Richard Feynman (1918 - 1988)

Richard P. Feynman was born in Queens, New York, on May 11, 1918, to Jewish (although

non-practicing) parents. By age 15, he had mastered differential and integral

calculus, and frequently experimented and re-created mathematical topics such as

the half-derivative before even entering college. Feynman received a bachelor's

degree from the Massachusetts Institute of Technology in 1939, and was named

Putnam Fellow that same year. He received a Ph.D. from Princeton University in

1942, and in his theses applied the principle of stationery action to problems

of quantum mechanics, laying the groundwork for the "path integral" approach and

Feynman diagrams.

While researching his Ph.D., Feynman married his first wife and longtime

sweetheart, Arline Greenbaum, who was already quite ill with tuberculosis. At

Princeton, Robert W. Wilson encouraged Feynman to participate in the Manhattan

Project. He did so, visiting his wife in a sanitarium in Albuquerque on weekends

until her death in July 1945. He then immersed himself in work on the project

and was present at the Trinity bomb test.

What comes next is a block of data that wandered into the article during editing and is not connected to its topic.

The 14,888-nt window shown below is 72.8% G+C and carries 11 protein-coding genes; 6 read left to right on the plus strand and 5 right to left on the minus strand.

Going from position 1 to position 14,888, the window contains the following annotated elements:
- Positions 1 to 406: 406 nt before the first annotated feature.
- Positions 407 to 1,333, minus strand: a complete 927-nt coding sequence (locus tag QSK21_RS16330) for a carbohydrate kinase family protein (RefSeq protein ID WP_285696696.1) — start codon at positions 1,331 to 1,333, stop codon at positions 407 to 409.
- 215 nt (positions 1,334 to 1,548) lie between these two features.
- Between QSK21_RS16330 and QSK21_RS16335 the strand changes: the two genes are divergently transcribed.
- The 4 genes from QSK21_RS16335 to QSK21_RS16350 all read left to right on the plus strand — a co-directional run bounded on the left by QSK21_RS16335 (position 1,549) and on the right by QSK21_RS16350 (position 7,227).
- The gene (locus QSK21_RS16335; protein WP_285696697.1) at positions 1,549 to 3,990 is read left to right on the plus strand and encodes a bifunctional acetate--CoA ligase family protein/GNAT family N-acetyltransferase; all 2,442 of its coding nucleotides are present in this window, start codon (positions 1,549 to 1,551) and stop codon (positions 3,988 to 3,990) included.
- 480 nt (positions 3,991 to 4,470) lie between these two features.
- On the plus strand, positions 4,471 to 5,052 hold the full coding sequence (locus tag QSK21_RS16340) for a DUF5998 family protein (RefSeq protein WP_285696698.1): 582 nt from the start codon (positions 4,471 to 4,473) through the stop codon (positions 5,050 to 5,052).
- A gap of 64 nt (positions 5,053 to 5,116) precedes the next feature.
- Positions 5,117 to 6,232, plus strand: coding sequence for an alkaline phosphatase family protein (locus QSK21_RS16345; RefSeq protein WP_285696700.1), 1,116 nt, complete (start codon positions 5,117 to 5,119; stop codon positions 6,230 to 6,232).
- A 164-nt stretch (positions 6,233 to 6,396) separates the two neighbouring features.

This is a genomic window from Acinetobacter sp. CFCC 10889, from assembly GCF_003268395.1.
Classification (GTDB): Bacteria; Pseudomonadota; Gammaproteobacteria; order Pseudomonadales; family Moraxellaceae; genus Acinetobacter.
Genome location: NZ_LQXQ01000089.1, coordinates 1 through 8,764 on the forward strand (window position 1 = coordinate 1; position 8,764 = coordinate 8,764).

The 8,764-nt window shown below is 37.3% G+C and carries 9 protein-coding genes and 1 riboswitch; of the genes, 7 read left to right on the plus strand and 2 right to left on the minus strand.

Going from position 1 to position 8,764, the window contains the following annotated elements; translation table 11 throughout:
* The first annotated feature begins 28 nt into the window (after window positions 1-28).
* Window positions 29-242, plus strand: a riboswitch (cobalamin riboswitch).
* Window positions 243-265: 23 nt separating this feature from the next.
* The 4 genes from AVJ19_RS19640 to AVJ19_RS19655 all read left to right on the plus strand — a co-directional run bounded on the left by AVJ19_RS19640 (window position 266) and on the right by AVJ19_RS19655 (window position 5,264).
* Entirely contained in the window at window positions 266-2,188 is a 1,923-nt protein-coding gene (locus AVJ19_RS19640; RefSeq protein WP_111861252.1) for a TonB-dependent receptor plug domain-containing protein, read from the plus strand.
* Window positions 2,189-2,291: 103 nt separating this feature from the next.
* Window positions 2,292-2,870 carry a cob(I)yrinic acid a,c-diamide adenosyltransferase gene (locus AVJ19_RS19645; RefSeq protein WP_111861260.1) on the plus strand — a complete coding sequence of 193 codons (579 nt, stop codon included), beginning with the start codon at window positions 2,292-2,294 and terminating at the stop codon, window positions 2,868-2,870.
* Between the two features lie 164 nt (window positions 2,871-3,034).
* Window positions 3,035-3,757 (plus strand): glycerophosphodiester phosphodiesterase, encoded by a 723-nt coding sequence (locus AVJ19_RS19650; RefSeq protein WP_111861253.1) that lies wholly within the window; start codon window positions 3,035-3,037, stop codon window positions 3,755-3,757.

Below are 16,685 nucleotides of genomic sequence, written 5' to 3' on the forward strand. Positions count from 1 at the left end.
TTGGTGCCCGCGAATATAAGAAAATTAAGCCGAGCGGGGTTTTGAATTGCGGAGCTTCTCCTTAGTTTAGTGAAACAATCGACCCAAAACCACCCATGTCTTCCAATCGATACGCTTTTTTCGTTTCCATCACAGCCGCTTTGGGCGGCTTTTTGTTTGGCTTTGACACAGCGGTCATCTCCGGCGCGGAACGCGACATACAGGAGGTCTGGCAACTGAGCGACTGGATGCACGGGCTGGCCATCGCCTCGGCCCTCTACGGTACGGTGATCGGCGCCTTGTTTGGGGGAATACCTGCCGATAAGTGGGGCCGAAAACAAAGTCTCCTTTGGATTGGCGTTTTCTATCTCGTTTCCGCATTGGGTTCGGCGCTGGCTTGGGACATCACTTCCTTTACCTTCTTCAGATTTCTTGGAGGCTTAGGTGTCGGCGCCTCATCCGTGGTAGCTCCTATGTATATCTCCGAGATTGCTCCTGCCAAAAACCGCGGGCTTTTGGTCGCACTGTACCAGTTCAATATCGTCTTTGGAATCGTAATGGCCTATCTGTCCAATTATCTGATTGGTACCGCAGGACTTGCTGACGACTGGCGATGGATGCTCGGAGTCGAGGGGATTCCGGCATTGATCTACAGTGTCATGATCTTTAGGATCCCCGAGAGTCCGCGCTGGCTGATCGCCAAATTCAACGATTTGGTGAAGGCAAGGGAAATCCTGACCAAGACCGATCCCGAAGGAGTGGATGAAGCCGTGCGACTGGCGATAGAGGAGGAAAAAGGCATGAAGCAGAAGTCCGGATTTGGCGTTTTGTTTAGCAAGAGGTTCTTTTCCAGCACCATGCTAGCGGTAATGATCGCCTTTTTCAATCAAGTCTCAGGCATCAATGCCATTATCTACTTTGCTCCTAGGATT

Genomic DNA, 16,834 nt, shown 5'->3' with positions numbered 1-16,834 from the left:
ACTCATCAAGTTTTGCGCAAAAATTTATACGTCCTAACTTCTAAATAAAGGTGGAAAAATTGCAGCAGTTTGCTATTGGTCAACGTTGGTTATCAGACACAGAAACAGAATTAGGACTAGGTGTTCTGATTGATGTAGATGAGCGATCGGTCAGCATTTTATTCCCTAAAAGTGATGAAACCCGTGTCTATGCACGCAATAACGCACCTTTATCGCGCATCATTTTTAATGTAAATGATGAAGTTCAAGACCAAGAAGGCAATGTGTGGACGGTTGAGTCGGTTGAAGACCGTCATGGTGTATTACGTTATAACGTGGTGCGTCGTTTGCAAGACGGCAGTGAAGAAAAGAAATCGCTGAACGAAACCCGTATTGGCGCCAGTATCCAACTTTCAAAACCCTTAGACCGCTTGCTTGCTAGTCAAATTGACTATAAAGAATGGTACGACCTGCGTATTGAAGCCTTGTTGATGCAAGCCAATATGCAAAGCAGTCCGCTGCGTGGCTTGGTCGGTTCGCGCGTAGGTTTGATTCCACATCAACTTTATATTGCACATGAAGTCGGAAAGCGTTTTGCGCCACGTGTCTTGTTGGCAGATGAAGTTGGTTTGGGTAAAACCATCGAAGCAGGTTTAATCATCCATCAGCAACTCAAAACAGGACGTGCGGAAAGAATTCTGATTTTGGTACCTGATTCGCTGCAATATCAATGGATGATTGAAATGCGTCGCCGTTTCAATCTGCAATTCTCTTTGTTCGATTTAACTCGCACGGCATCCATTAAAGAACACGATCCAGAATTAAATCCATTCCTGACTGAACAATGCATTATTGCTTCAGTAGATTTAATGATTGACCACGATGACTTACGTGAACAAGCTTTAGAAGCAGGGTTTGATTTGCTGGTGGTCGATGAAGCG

Hans Bethe made the 24 year old Feynman a group leader in the theoretical

division. Although his work on the project was relatively removed from the major

action, Feynman did calculate neutron equations for the Los Alamos "Water Boiler,"

a small nuclear reactor at the desert lab, in order to measure how close a

particular assembly of fissile material was to becoming critical. After this

work, he was transferred to the Oak Ridge facility, where he aided engineers in

calculating safety procedures for material storage so that inadvertent

criticality accidents could be avoided.

After the project, Feynman started working as a professor at Cornell University,

and then moved to Cal Tech in Pasadena, Calif., where he did much of his best

work including research in quantum electrodynamics, the physics of the

superfluidity of supercooled liquid helium, and a model of weak decay. Feynman's

collaboration on the latter with Murray Gell-Mann was seen as seminal, as the

weak interaction was neatly described. He also developed Feynman diagrams, a

bookkeeping device that helps in conceptualizing and calculating interactions

between particles in spacetime, notably the interactions between electrons and

their antimatter counterparts, positrons.

He later married Gweneth Howarth and had a son, Carl Richard, and a daughter,

Michelle Catherine. In 1965, Feynman, along with Julian Schwinger and Shinichiro

Tomonaga, shared the Nobel Prize in Physics for work in quantum electrodynamics.

Feynman's popular lection series was published in "The Feynman Lectures," while

his personal side was captured in "Surely You're Joking, Mr. Feynman!" and "What

Do You Care What Other People Think?"

Feynman is also known for his work on the Space Shuttle Challenger accident

investigation, shocking the world by demonstrating the failure of the O-Rings.

He died February 15, 1988, at the age of 69, from several rare forms of cancer.